Richer, Wiser, Happier: How the World's Greatest Investors Win in Markets and Life (Hardcover)
From a renowned financial journalist who has written for Time, Fortune, Forbes, and The New Yorker, a fresh and unexpectedly profound book that draws on hundreds of hours of exclusive interviews with many of the world’s super-investors to demonstrate that the keys for building wealth hold other life lessons as well.
Billionaire investors. If we think of them, it’s with a mixture of awe and suspicion. Clearly, they possess a kind of genius—the proverbial Midas Touch. But are the skills they possess transferable? And do they have anything to teach us besides making money?
In Richer, Wiser, Happier, William Green draws on interviews that he’s conducted over twenty-five years with many of the world’s greatest investors. As he discovered, their talents extend well beyond the financial realm. The most successful investors are mavericks and iconoclasts who question conventional wisdom and profit vastly from their ability to think more rationally, rigorously, and objectively. They are master game players who consciously maximize their odds of long-term success in markets and life, while also minimizing any risk of catastrophe. They draw powerful insights from many different fields, are remarkably intuitive about trends, practice fanatical discipline, and have developed a high tolerance for pain. As Green explains, the best investors can teach us not only how to become rich, but how to improve the way we think, reach decisions, assess risk, avoid costly errors, build resilience, and turn uncertainty to our advantage.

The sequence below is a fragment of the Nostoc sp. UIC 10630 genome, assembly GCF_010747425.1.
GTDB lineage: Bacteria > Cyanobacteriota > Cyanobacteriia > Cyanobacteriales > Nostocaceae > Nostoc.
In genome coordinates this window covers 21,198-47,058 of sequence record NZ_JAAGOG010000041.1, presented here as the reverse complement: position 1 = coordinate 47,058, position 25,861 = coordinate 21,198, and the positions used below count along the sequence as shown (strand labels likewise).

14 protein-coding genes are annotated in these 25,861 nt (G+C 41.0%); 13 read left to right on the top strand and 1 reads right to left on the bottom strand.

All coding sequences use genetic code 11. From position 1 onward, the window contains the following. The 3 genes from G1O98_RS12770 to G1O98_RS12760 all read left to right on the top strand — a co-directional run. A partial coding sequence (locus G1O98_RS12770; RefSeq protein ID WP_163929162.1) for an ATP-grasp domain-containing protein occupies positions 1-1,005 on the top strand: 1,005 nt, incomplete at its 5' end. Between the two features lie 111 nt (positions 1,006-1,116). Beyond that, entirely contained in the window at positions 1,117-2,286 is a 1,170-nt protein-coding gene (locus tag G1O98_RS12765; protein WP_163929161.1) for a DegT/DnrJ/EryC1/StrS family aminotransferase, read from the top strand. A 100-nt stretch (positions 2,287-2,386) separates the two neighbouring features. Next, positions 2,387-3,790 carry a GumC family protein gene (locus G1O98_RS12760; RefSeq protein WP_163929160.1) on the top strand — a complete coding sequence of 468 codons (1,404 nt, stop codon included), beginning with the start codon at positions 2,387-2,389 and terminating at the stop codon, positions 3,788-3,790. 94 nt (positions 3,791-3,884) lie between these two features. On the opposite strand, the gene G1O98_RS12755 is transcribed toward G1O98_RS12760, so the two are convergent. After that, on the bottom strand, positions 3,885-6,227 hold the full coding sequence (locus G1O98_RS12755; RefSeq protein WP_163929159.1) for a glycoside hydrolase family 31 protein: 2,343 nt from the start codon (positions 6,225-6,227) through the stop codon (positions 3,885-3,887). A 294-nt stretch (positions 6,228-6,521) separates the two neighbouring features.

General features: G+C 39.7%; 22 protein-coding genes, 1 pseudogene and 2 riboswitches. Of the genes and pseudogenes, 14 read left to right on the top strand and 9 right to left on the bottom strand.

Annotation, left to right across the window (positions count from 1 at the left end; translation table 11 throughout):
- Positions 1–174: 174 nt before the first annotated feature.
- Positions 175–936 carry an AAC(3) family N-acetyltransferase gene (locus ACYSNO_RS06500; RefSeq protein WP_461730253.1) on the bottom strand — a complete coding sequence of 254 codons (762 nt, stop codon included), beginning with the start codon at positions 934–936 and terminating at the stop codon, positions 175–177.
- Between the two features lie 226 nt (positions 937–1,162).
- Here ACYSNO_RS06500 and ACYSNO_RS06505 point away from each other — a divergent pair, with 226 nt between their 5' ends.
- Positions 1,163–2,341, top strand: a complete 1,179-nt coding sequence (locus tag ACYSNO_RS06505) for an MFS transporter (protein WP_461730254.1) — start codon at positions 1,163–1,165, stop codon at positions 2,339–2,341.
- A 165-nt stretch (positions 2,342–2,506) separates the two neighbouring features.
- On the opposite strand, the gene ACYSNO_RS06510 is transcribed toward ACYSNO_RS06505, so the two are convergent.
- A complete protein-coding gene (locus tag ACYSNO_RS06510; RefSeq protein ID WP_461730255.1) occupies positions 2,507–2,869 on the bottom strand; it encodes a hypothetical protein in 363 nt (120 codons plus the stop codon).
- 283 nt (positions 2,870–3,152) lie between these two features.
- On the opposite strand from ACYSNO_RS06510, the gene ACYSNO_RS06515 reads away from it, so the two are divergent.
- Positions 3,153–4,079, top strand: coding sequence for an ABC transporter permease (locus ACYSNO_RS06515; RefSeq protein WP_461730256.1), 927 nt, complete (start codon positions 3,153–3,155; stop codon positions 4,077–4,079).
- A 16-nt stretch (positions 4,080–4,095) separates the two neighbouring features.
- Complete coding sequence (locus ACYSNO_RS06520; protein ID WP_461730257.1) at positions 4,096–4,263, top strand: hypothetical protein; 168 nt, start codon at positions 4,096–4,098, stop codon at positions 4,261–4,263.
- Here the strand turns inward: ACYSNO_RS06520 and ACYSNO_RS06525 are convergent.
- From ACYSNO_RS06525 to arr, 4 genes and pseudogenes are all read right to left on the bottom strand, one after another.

Green ushers us into the lives of more than forty super-investors, visiting them in their offices, homes, and even their places of worship—all to share what they have to teach us. Richer, Wiser, Happier brings together the thinking of many of the greatest investment minds, from Sir John Templeton to Charlie Munger, Jack Bogle to Ed Thorp, Will Danoff to Mohnish Pabrai, Bill Miller to Laura Geritz, Joel Greenblatt to Howard Marks. In explaining how they think and why they win, this landmark book provides gems of insight that will enrich you not only financially but also professionally and personally.
About the Author
William Green has written for many publications in the US and Europe, including Time, Fortune, Forbes, Fast Company, The New Yorker, The Spectator (London), and The Economist. He edited the Asian edition of Time while living in Hong Kong, then moved to London to edit the European, Middle Eastern, and African editions of Time. As an editor and coauthor, he has collaborated on several books, including Guy Spier’s much-praised memoir, The Education of a Value Investor. Born and raised in London, Green studied English literature at Oxford University and received a master’s degree in journalism at Columbia University. He lives in New York with his wife and their two children.